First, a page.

Monday, March 22, 2010

Bite me deeply.

In the paraphrased words of Edie Ramer, if I write three pages a day, that's over a thousand pages a year.

I haven't written a single page of anything since the ball dropped on 2010. But today, approximately fifteen minutes ago, I hand wrote three pages of gibberish. The instep of my thumb ached afterward. I thought of Edie's words when I finished, smiled and fired up the blog. She's today's inspiration, a person who keeps on giving while never giving up.

Why three pages? A few years ago I discovered The Artists Way by Julia Cameron. The text taught methods to overcome obstacles, which included writing "morning pages," three pages of random gibberish first thing in the morning. Religiously I wrote three pages each morning while the coffee brewed and the eye goop still festered. I had once mentioned this to Edie, and thus her paraphrased comment above.

After two or three years of morning page regimen, I slowly discontinued them. It was hard writing the very first thing in the morning, especially after Monster Chihuahua took up residence.

But then the habit of writing was lost, too.

Writing. The one thing that sustained my life took a back seat to my life. Until this afternoon when I forced myself to just do it. A blank tablet of paper sat beside me, so I picked it and a pen up and started the ride. I felt released from captivity. Fresh air rushed into my gray matter.

I felt all writerly. Ready to begin something new. But, but, but...

I know I need to ease my way back in just like an athlete in rehab (for a physical injury and not the Tiger kind). My gut tells me to take it slowly, three pages per day until of week of gibberish has gone by. That's my plan...

Like a recovering addict, I need a program. I need to make a plan that feels right, one that acts like a crutch to my dwindling confidence. And similar to the twelve step program, I'm relying on faith, my Monster Chihuahua constant proof of its power.

Any words of wisdom are greatly appreciated, and feel free to share the longest word drought, if any, you've had. How did you get it back into gear?

6 comments:

Edie Ramer said...

I quit for a few years, but I channeled my energy into other creative fields -- including writing humorous verses for greeting cards. But I kept going back to writing. The other fields weren't the same thing as writing. I wanted to tell big stories, not verses.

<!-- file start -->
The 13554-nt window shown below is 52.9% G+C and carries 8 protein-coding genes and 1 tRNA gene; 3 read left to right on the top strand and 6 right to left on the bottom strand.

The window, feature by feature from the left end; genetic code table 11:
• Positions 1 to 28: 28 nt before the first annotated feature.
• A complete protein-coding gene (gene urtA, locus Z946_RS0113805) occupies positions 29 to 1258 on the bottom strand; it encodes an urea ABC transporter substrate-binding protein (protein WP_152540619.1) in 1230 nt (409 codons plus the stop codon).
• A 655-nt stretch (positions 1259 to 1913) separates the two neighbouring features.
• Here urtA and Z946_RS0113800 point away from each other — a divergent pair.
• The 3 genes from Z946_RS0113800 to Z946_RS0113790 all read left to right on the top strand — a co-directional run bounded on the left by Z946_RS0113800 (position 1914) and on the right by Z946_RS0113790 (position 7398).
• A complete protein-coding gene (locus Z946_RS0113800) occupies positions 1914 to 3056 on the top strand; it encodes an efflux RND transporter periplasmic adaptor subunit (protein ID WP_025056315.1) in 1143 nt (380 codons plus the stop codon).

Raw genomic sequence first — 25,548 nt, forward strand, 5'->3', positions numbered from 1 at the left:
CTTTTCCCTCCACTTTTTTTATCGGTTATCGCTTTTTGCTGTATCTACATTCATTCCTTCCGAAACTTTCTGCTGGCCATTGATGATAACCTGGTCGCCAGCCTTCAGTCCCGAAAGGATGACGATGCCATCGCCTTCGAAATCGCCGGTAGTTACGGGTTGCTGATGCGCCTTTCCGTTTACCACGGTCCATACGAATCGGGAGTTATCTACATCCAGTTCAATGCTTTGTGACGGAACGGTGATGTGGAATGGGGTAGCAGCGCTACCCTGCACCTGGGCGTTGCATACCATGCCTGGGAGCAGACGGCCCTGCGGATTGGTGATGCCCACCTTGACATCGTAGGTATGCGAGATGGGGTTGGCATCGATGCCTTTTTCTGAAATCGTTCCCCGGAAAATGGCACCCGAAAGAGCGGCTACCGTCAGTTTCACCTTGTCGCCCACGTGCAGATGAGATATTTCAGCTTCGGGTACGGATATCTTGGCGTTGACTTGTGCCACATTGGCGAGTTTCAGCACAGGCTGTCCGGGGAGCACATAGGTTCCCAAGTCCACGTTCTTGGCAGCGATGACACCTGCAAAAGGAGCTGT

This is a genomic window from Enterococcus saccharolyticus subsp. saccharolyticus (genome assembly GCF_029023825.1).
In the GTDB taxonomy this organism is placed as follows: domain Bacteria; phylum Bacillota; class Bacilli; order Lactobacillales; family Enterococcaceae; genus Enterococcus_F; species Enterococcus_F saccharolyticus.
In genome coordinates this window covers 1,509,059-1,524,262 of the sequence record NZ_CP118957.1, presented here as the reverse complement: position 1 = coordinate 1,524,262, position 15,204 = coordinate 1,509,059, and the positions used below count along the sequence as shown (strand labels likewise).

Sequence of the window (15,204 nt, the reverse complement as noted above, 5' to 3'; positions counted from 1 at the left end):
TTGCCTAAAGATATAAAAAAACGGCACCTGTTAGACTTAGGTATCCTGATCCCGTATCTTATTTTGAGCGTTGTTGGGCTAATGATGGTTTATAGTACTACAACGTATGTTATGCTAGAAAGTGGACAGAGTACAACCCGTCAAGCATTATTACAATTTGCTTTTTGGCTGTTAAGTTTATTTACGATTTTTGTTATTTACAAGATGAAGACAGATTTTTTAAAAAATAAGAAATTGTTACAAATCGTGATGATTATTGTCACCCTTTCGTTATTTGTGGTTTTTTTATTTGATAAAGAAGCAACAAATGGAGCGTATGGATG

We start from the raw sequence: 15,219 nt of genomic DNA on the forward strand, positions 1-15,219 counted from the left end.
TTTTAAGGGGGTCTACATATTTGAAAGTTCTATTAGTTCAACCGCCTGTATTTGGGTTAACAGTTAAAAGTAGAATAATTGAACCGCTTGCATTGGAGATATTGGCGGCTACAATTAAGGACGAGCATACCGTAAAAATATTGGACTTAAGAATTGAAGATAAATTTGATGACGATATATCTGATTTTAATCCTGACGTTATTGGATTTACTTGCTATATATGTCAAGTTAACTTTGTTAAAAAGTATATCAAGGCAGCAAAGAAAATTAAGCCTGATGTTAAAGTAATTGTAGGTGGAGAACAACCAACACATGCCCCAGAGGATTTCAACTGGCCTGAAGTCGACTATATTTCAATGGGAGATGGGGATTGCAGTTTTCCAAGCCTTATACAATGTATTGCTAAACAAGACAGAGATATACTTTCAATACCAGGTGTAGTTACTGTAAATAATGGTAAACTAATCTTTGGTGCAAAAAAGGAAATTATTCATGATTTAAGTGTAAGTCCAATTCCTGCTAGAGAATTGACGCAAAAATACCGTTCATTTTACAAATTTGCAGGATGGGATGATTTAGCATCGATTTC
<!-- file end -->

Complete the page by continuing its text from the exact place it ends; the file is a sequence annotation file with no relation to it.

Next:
Just write those three pages first thing in the morning. Not about yourself, but about a character. If you can't think of a story, interview a character. See what he or she wants to tell you.

You love Lola. Make her a character in your book. What does she want to say?

Kath Calarco said...

Edie, great idea! My characters do the gibberish talking. Seriously, the reason I used to do it was to empty out my brain and reconcile feelings. Why can't that concept work for my imaginary people? YES IT CAN! :) Thanks so much for that thought.

And what would Lola say? "Four legs are better than two. Squatting is easier than dragging."

Natasha Fondren said...

Gently. Whatever feels good. Whatever delights you. Whatever is fun to think about or write about. :-)

I've taken weeks off, even up to six months off. Last year my productivity was so low, I almost may as well have taken it off. :-)

Kath Calarco said...

Yes, yes, yes, Natasha! (Does that bring back memories of old Herbal Essence commercials?)I think one of the any blocks I faced was forcing to write in a story that un-funned itself.

Now if I could come up with a way to keep it fun, I'm gold. Gold, Natahsa! GOLD!

Edie Ramer said...

I just read Natasha's comment. Ha! Her slow times of writing are faster than my fast times.

But the answer she gave you is great. I remember reading Julia Cameron's book years ago. I'd scribble my 3 pages first thing in the morning, and then... Nothing. I've done my 3 pages, and that satisfied my urge to write. When I realized that, I switched to writing book pages first thing in the morning.

Kath Calarco said...

I gotta say that doing Julia Cameron's version of "Morning Pages" helped me in a lot of different ways, especially in dealing with some of my "eye-angst." Yet, when I saw an interview of her I got the feeling she was a bit of a whack-job, lol.

By the way, both yours and Natasha's writing wealth AMAZE me. I hope to return to that sort of diligence.